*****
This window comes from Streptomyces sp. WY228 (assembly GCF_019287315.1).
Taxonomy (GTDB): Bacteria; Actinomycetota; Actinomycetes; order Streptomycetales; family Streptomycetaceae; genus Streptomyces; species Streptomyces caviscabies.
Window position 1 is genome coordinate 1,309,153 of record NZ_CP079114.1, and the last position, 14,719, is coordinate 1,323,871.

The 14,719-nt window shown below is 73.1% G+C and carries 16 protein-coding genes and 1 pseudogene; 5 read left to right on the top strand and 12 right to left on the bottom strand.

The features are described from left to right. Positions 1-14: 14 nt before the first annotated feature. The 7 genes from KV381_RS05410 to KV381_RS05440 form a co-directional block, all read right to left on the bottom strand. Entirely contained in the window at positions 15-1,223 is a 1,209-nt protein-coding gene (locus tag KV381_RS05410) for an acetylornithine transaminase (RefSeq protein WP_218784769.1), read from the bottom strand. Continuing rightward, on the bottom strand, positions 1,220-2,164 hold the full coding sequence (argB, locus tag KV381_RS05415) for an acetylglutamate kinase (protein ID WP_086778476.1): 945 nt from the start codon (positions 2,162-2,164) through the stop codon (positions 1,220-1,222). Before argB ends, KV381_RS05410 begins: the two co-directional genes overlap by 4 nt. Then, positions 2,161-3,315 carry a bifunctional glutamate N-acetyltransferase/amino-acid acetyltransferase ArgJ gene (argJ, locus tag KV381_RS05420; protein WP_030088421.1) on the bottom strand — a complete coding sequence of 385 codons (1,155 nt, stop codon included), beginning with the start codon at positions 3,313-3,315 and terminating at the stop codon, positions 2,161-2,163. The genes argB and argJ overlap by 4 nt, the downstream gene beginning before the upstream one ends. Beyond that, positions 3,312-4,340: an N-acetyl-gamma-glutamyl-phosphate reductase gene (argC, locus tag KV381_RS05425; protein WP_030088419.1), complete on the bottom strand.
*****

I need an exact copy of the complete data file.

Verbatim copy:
This window comes from Streptomyces sp. WY228 (assembly GCF_019287315.1).
Taxonomy (GTDB): Bacteria; Actinomycetota; Actinomycetes; order Streptomycetales; family Streptomycetaceae; genus Streptomyces; species Streptomyces caviscabies.
Window position 1 is genome coordinate 1,309,153 of record NZ_CP079114.1, and the last position, 14,719, is coordinate 1,323,871.

The 14,719-nt window shown below is 73.1% G+C and carries 16 protein-coding genes and 1 pseudogene; 5 read left to right on the top strand and 12 right to left on the bottom strand.

The features are described from left to right. Positions 1-14: 14 nt before the first annotated feature. The 7 genes from KV381_RS05410 to KV381_RS05440 form a co-directional block, all read right to left on the bottom strand. Entirely contained in the window at positions 15-1,223 is a 1,209-nt protein-coding gene (locus tag KV381_RS05410) for an acetylornithine transaminase (RefSeq protein WP_218784769.1), read from the bottom strand. Continuing rightward, on the bottom strand, positions 1,220-2,164 hold the full coding sequence (argB, locus tag KV381_RS05415) for an acetylglutamate kinase (protein ID WP_086778476.1): 945 nt from the start codon (positions 2,162-2,164) through the stop codon (positions 1,220-1,222). Before argB ends, KV381_RS05410 begins: the two co-directional genes overlap by 4 nt. Then, positions 2,161-3,315 carry a bifunctional glutamate N-acetyltransferase/amino-acid acetyltransferase ArgJ gene (argJ, locus tag KV381_RS05420; protein WP_030088421.1) on the bottom strand — a complete coding sequence of 385 codons (1,155 nt, stop codon included), beginning with the start codon at positions 3,313-3,315 and terminating at the stop codon, positions 2,161-2,163. The genes argB and argJ overlap by 4 nt, the downstream gene beginning before the upstream one ends. Beyond that, positions 3,312-4,340: an N-acetyl-gamma-glutamyl-phosphate reductase gene (argC, locus tag KV381_RS05425; protein WP_030088419.1), complete on the bottom strand.